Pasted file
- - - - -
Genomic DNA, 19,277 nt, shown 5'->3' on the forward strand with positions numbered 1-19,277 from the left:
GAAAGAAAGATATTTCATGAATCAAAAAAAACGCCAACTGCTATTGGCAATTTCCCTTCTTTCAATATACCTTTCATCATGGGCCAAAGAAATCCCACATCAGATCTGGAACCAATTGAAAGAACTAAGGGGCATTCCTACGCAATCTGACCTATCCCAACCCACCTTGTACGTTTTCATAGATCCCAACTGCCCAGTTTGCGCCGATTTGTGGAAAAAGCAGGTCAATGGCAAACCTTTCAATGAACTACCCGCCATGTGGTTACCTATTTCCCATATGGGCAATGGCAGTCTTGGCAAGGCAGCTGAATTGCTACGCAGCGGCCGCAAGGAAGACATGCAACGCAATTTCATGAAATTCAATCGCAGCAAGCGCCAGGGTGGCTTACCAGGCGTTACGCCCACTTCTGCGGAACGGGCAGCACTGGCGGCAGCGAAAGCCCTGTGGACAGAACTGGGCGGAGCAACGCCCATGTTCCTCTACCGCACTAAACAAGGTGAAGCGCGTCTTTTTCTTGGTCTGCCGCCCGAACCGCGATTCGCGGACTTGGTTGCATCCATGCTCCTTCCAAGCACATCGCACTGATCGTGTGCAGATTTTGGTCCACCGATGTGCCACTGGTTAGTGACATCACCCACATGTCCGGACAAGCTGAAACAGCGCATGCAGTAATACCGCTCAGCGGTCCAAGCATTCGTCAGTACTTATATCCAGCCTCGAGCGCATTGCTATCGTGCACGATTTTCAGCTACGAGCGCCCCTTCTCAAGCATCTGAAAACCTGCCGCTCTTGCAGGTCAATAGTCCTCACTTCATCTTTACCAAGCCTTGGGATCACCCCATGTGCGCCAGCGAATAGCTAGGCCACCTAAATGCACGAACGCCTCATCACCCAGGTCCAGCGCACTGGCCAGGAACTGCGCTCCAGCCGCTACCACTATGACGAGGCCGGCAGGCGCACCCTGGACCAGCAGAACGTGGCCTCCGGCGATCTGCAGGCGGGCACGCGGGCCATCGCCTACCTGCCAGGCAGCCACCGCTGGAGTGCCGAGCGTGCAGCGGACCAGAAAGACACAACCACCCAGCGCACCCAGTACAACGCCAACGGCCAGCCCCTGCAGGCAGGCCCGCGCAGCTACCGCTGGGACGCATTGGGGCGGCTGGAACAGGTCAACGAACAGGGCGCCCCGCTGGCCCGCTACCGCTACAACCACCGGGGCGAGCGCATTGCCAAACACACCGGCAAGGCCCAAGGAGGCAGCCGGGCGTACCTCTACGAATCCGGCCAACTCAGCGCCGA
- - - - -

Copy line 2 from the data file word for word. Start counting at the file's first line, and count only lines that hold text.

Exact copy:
GAAAGAAAGATATTTCATGAATCAAAAAAAACGCCAACTGCTATTGGCAATTTCCCTTCTTTCAATATACCTTTCATCATGGGCCAAAGAAATCCCACATCAGATCTGGAACCAATTGAAAGAACTAAGGGGCATTCCTACGCAATCTGACCTATCCCAACCCACCTTGTACGTTTTCATAGATCCCAACTGCCCAGTTTGCGCCGATTTGTGGAAAAAGCAGGTCAATGGCAAACCTTTCAATGAACTACCCGCCATGTGGTTACCTATTTCCCATATGGGCAATGGCAGTCTTGGCAAGGCAGCTGAATTGCTACGCAGCGGCCGCAAGGAAGACATGCAACGCAATTTCATGAAATTCAATCGCAGCAAGCGCCAGGGTGGCTTACCAGGCGTTACGCCCACTTCTGCGGAACGGGCAGCACTGGCGGCAGCGAAAGCCCTGTGGACAGAACTGGGCGGAGCAACGCCCATGTTCCTCTACCGCACTAAACAAGGTGAAGCGCGTCTTTTTCTTGGTCTGCCGCCCGAACCGCGATTCGCGGACTTGGTTGCATCCATGCTCCTTCCAAGCACATCGCACTGATCGTGTGCAGATTTTGGTCCACCGATGTGCCACTGGTTAGTGACATCACCCACATGTCCGGACAAGCTGAAACAGCGCATGCAGTAATACCGCTCAGCGGTCCAAGCATTCGTCAGTACTTATATCCAGCCTCGAGCGCATTGCTATCGTGCACGATTTTCAGCTACGAGCGCCCCTTCTCAAGCATCTGAAAACCTGCCGCTCTTGCAGGTCAATAGTCCTCACTTCATCTTTACCAAGCCTTGGGATCACCCCATGTGCGCCAGCGAATAGCTAGGCCACCTAAATGCACGAACGCCTCATCACCCAGGTCCAGCGCACTGGCCAGGAACTGCGCTCCAGCCGCTACCACTATGACGAGGCCGGCAGGCGCACCCTGGACCAGCAGAACGTGGCCTCCGGCGATCTGCAGGCGGGCACGCGGGCCATCGCCTACCTGCCAGGCAGCCACCGCTGGAGTGCCGAGCGTGCAGCGGACCAGAAAGACACAACCACCCAGCGCACCCAGTACAACGCCAACGGCCAGCCCCTGCAGGCAGGCCCGCGCAGCTACCGCTGGGACGCATTGGGGCGGCTGGAACAGGTCAACGAACAGGGCGCCCCGCTGGCCCGCTACCGCTACAACCACCGGGGCGAGCGCATTGCCAAACACACCGGCAAGGCCCAAGGAGGCAGCCGGGCGTACCTCTACGAATCCGGCCAACTCAGCGCCGA